The Food Safety Modernization Act (FSMA) is transforming the nation’s food safety system by implementing best practices and requirements designed to prevent foodborne illnesses in consumers. Many of the FSMA provisions relate directly to the supply chain and keeping food and beverage products safe, fresh and enjoyable.

Here are eight things those within the supply chain need to know about FSMA:

Best Practices Apply

Under the Sanitary Transportation of Human and Animal Food rule within FSMA, shippers and carriers involved in transporting human and animal food must follow recognized best practices, such as protecting food during transportation, properly refrigerating it and cleaning vehicles between loads. The rule applies to foods transported in bulk (such as milk), packaged foods not fully enclosed in a container (such as fresh produce), and foods that require temperature controls for safety.

Shippers Hold the Most Responsibility

The primary responsibility for determining appropriate transportation operations rests with shippers, but they may rely on contractual agreements to assign some of these responsibilities to other parties. Specifically:

  • Shippers must develop and implement written procedures to ensure that equipment and vehicles are in appropriate hygienic condition.
  • Shippers of food transported in bulk must develop and implement written procedures to ensure that previous cargo does not make food unsafe.
  • Shippers of foods that require temperature control for safety must develop and implement written procedures to ensure that food is transported under adequate temperature control.

Requires Strict Procedures and Record-Keeping

As part of FSMA, the Food and Drug Administration (FDA) requires carriers to develop and implement written procedures subject to record-keeping that outline practices for cleaning, sanitizing and inspecting vehicles and transportation equipment used to transport food. Carriers must keep records of their processes that prevent contamination and ensure all training requirements are met. They must also maintain written procedures and records related to equipment cleaning, prior cargoes and temperature control for up to 12 months.

The Ability to Track-and-Trace Is Essential

Under FSMA, those within the supply chain must be able to track and trace products in the event of a recall. Utilizing warehouse management systems, transportation management systems and GPS monitoring can help pinpoint the exact location of food products quickly.

Temperatures Are Critical

When food requires specific temperature parameters, vehicles and transportation equipment must be able to provide adequate temperature control. The shipper and carrier can agree to a temperature-monitoring mechanism for foods within the trailer or truck body, and carriers must provide temperature-related documentation. If a covered person or company at any point in the supply chain becomes aware of a possible temperature failure or condition that could make food unsafe, the food cannot be sold or distributed until it is determined to be safe.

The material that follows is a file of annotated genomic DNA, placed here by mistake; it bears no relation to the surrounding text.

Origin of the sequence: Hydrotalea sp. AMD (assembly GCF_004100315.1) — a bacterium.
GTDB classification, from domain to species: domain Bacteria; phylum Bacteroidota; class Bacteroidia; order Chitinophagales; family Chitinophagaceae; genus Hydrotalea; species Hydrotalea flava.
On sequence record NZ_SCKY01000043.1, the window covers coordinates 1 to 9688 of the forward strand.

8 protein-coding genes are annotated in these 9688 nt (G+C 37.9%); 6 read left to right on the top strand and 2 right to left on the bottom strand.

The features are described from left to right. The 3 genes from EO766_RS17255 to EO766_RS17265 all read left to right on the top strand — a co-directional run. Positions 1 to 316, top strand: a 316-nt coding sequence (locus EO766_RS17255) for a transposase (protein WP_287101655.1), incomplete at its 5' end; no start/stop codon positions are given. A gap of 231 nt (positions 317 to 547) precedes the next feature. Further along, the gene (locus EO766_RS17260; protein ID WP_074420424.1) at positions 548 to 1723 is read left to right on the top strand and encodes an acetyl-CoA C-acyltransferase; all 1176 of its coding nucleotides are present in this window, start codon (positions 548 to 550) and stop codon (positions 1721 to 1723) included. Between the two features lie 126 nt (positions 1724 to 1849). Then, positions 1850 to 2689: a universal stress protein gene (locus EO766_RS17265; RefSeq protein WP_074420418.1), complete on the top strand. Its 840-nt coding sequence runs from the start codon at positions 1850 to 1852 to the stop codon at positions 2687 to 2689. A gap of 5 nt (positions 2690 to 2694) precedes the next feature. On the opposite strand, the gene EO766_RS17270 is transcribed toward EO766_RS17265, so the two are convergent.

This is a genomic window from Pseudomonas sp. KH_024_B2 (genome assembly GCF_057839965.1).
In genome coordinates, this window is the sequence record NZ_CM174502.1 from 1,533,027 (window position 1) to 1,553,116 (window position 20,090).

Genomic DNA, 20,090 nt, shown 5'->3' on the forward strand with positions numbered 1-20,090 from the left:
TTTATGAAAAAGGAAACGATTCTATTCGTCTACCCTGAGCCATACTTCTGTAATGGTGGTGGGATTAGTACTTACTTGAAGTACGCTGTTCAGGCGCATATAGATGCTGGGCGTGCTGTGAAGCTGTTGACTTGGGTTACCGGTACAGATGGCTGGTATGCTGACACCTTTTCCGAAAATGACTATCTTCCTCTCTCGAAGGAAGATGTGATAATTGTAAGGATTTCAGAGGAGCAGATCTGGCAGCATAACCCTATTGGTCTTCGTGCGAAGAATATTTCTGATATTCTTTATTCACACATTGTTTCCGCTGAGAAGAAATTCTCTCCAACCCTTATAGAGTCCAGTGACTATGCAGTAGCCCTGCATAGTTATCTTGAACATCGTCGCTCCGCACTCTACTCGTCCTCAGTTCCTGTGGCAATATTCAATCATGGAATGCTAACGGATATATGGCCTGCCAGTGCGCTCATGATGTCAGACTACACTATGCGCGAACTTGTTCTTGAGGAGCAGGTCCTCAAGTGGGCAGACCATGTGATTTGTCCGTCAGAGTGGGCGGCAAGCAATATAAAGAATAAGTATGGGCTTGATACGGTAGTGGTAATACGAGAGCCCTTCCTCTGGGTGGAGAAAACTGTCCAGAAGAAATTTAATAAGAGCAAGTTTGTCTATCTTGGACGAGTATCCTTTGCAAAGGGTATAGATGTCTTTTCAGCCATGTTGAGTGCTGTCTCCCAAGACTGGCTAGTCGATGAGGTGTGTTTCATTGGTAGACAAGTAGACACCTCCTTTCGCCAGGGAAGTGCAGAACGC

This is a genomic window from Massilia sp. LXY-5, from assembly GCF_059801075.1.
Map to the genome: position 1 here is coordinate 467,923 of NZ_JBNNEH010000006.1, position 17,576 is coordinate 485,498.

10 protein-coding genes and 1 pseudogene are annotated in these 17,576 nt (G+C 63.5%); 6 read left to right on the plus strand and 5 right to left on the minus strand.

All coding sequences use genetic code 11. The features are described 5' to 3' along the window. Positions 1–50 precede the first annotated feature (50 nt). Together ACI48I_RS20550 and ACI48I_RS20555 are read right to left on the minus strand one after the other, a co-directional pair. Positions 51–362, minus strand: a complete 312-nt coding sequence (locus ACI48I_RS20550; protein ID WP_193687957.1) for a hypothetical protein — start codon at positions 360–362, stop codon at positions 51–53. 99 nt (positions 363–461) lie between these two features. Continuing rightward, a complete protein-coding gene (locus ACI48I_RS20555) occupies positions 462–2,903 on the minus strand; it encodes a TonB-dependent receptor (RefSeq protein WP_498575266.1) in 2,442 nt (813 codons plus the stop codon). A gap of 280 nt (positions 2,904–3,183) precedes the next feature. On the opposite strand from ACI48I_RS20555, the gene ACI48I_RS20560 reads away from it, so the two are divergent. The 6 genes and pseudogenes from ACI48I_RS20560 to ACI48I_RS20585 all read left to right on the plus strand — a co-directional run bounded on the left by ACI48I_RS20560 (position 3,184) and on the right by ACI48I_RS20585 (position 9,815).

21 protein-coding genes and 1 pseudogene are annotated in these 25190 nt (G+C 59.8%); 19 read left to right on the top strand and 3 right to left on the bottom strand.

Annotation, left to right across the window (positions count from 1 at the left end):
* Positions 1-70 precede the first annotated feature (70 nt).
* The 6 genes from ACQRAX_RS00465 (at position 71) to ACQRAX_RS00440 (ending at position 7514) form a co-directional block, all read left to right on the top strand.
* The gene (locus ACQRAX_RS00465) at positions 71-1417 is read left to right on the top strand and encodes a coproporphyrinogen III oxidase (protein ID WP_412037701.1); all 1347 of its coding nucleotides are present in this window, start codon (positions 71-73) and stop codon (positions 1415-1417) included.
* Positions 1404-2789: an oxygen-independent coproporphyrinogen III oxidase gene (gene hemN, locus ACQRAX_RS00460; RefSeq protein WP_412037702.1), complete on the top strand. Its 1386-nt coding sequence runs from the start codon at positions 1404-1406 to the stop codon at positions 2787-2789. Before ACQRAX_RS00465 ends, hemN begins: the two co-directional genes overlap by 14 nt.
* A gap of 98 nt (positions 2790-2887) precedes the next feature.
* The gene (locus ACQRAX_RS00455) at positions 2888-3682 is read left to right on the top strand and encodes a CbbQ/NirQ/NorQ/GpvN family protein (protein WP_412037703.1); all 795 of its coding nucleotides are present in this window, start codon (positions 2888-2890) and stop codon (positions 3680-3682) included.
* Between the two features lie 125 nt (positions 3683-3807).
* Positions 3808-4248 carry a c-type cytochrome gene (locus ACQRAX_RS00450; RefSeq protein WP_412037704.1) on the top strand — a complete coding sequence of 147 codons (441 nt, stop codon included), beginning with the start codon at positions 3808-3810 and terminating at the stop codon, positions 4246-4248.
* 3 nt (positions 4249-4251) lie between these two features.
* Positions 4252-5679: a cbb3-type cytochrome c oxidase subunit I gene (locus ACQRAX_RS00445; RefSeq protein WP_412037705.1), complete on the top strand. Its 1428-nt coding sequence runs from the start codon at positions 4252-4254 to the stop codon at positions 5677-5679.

Supply Chain Partners Must Share Information

FSMA establishes procedures for exchanging information about prior cargoes, cleaning of transportation equipment and temperature control between the shipper, carrier and receiver.

Training Is Required

Training of carrier personnel, even temporary employees, in healthy transportation practices is required as part of FSMA when the carrier and shipper agree that the carrier is responsible for clean conditions during transport. What’s more, training must be documented and available for inspection.

There Are New Requirements on the Horizon

While FSMA has been around for years, the FDA continues to roll out new requirements. One of the latest, the Food Traceability Rule, mandates additional traceability record-keeping requirements for certain foods and takes effect on Jan. 20, 2026. Also, in January 2023, the FDA released new guidance on the requirements for a foreign supplier verification to ensure food imported into the United States meets applicable requirements, is not adulterated and does not have misbranded allergen labeling.

It's essential for those working with food to be current on the latest requirements and best practices. Penske Logistics has earned Cold Carrier Certification, adding to its strategic approach to safety. The certification, which is the first of its kind, recognizes cold trucking carrier companies that comply with the Refrigerated Transportation Best Practices Guide from the Global Cold Chain Alliance, a trade association representing all major industries engaged in temperature-controlled logistics. Additionally, Penske associates undergo regular training to ensure food safety.

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The Food and Drug Administration (FDA) has issued new requirements for additional traceability records for certain foods, ranging from nut butters to cut veggies to shrimp, under the Food Safety Modernization Act (FSMA). The requirements, which take effect on Jan. 20, 2026, create new traceability record keeping requirements beyond those in existing regulations for certain foods. All entities in the supply chain will be subject to the Food Traceability Rule.

The FDA said the changes, which require entities to share information with others in the supply chain, will allow for faster identification and rapid removal of potentially contaminated food from the market, resulting in fewer foodborne illnesses and/or deaths.